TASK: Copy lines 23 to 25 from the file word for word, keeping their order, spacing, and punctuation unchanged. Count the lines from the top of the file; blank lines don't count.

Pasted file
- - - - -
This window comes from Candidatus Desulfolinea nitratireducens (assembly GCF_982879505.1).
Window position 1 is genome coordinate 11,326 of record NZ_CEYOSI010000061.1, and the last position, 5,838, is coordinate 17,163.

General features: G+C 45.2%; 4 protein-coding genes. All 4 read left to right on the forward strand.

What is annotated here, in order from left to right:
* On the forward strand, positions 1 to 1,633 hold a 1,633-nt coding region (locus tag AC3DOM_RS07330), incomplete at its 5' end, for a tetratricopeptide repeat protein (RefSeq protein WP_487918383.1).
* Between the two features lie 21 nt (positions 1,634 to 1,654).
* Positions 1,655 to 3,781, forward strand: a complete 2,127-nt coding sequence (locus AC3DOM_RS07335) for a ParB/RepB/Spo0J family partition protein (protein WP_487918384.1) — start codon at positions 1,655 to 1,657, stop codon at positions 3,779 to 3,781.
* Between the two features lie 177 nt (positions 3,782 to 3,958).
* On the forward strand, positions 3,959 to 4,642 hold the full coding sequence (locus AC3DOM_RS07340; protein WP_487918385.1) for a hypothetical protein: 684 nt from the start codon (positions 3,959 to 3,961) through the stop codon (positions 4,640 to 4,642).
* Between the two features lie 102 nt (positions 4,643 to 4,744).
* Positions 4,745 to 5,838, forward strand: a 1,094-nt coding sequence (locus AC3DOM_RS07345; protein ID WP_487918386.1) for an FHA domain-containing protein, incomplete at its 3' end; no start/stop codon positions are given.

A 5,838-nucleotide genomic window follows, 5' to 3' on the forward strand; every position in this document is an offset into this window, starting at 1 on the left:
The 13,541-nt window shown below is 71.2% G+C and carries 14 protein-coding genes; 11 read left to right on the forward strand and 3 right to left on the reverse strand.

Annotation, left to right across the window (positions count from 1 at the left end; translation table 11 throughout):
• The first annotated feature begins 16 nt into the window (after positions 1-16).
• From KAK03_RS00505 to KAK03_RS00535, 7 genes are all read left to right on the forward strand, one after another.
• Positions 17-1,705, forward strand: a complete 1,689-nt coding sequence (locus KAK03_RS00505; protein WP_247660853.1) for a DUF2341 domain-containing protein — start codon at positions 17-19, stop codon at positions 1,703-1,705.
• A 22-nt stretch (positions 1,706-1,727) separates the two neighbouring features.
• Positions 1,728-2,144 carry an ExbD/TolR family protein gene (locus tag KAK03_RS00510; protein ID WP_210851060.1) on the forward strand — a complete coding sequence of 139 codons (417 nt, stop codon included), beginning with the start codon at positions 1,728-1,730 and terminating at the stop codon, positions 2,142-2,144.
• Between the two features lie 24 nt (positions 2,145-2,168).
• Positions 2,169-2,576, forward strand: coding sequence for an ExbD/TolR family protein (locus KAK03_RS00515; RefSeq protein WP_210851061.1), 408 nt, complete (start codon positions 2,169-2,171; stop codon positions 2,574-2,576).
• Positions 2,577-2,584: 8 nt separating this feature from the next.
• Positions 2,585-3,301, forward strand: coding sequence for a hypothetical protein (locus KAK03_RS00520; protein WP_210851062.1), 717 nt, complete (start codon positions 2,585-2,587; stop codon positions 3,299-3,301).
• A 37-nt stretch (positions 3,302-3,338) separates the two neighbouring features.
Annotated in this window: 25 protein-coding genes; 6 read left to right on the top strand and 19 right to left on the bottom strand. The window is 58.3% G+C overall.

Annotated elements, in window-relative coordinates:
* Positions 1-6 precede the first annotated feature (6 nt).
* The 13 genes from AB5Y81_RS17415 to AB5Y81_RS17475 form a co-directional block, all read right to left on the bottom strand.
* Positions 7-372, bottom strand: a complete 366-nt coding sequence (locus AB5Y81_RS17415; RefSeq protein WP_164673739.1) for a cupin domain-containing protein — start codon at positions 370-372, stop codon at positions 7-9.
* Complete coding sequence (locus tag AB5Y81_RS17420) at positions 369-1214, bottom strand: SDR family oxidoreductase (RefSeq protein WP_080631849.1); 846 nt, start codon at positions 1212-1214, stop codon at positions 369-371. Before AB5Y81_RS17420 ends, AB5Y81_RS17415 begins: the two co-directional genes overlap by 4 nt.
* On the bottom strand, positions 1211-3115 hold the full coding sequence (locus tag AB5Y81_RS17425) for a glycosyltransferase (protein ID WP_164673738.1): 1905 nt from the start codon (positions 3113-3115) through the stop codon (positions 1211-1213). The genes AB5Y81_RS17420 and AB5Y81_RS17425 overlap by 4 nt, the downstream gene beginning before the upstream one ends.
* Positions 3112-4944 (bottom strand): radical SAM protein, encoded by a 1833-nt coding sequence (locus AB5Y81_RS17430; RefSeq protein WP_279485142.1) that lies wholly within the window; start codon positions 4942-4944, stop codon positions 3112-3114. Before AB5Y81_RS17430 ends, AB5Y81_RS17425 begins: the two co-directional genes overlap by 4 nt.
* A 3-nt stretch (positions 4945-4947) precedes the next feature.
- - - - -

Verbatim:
• Positions 2,585-3,301, forward strand: coding sequence for a hypothetical protein (locus KAK03_RS00520; protein WP_210851062.1), 717 nt, complete (start codon positions 2,585-2,587; stop codon positions 3,299-3,301).
• A 37-nt stretch (positions 3,302-3,338) separates the two neighbouring features.
Annotated in this window: 25 protein-coding genes; 6 read left to right on the top strand and 19 right to left on the bottom strand. The window is 58.3% G+C overall.